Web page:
Alternatively, Linux kernel modules run in ring 0, so you can use them to try out privileged operations, e.g. read the control registers: https://stackoverflow.com/questions/7415515/how-to-access-the-control-registers-cr0-cr2-cr3-from-a-program-getting-segmenta/7419306#7419306

Here is a convenient QEMU + Buildroot setup to try it out without killing your host.

The downside of kernel modules is that other kthreads are running and could interfere with your experiments. But in theory you can take over all interrupt handlers with your kernel module and own the system, that would be an interesting project actually.

Negative rings

While negative rings are not actually referenced in the Intel manual, there are actually CPU modes which have further capabilities than ring 0 itself, and so are a good fit for the "negative ring" name.

One example is the hypervisor mode used in virtualization.

For further details see: https://security.stackexchange.com/questions/129098/what-is-protection-ring-1

ARM

In ARM, the rings are called Exception Levels instead, but the main ideas remain the same.

There exist 4 exception levels in ARMv8, commonly used as:

  • EL0: userland

  • EL1: kernel

  • EL2: hypervisors, for example Xen.

    A hypervisor is to an OS, what an OS is to userland.

    For example, Xen allows you to run multiple OSes such as Linux or Windows on the same system at the same time, and it isolates the OSes from one another for security and ease of debug, just like Linux does for userland programs.

    Hypervisors are a key part of today's cloud infrastructure: they allow multiple servers to run on a single hardware, keeping hardware usage always close to 100% and saving a lot of money.

    AWS for example used Xen until 2017 when its move to KVM made the news.

  • EL3: yet another level. TODO example.

The ARMv8 Architecture Reference Model DDI 0487C.a - Chapter D1 - The AArch64 System Level Programmer's Model - Figure D1-1 illustrates this beautifully:

enter image description here

Note how ARM, maybe due to the benefit of hindsight, has a better naming convention for the privilege levels than x86, without the need for negative levels: 0 being the lower and 3 highest. Higher levels tend to be created more often than lower ones.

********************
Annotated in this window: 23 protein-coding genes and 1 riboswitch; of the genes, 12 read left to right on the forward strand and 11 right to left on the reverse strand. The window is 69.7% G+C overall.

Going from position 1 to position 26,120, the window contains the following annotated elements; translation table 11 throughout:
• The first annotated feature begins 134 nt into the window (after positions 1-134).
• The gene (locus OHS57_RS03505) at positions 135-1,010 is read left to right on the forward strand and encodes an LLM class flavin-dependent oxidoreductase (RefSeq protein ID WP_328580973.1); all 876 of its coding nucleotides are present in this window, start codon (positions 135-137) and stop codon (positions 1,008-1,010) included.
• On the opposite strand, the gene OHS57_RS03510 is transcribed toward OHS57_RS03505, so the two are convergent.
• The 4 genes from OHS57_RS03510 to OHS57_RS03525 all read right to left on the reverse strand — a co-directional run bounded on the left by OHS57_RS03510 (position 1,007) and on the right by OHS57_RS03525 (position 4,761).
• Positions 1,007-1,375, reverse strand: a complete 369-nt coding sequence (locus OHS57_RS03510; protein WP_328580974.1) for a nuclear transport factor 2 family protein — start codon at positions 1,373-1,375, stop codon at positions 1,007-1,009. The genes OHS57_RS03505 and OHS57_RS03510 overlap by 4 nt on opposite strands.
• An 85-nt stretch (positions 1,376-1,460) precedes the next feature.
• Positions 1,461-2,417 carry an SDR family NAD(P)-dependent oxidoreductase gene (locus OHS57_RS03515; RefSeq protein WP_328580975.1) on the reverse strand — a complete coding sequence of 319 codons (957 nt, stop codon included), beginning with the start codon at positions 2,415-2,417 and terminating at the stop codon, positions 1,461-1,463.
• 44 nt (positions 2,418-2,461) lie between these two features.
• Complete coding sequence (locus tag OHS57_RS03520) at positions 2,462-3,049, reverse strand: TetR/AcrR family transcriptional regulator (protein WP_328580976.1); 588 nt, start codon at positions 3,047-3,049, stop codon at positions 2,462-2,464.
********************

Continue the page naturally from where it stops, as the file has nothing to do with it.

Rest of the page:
The current EL can be queried with the MRS instruction: https://stackoverflow.com/questions/31787617/what-is-the-current-execution-mode-exception-level-etc

ARM does not require all exception levels to be present to allow for implementations that don't need the feature to save chip area. ARMv8 "Exception levels" says:

An implementation might not include all of the Exception levels. All implementations must include EL0 and EL1. EL2 and EL3 are optional.

QEMU for example defaults to EL1, but EL2 and EL3 can be enabled with command line options: https://stackoverflow.com/questions/42824706/qemu-system-aarch64-entering-el1-when-emulating-a53-power-up

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If it is the first one, than does it mean that normal user program cannot have more than 3GB of memory (if the division is 3GB + 1GB)?

Yes this is the case on a normal linux system. There were a set of "4G/4G" patches floating around at one point that made the user and kernel address spaces completely independent (at a performance cost because it made it harder for the kernel to access user memory) but I don't think they were ever merged upstream and interest waned with the rise of x86-64

Also, in that case how can kernel use High Memory, because to what virtual memory address will the pages from high memory be mapped to, as 1GB of kernel space will be logically mapped?

The way linux used to work (and still does on systems where the memory is small compared to the address space) was that the whole of physical memory was permanently mapped into the kernel part of the address space. This allowed the kernel to access all of physical memory with no remapping but clearly it doesn't scale to 32-bit machines with lots of physical memory.

So the concept of low and high memory was born. "low" memory is permanently mapped into the kernels address space. "high" memory is not.

When the processor is running a system call it is running in kernel mode but still in the context of the current process. So it can directly access both kernel address space and the user address space of the current process (assuming you aren't using the aforementioned 4G/4G patches). This means it is no problem for "high" memory to be allocated to a userland process.

Using "high" memory for kernel purposes is more of a problem. To access high memory that is not mapped to the current process it must be temporally mapped into the kernel's address space. That means extra code and a performance penalty.

protected by Community Feb 5 '16 at 12:56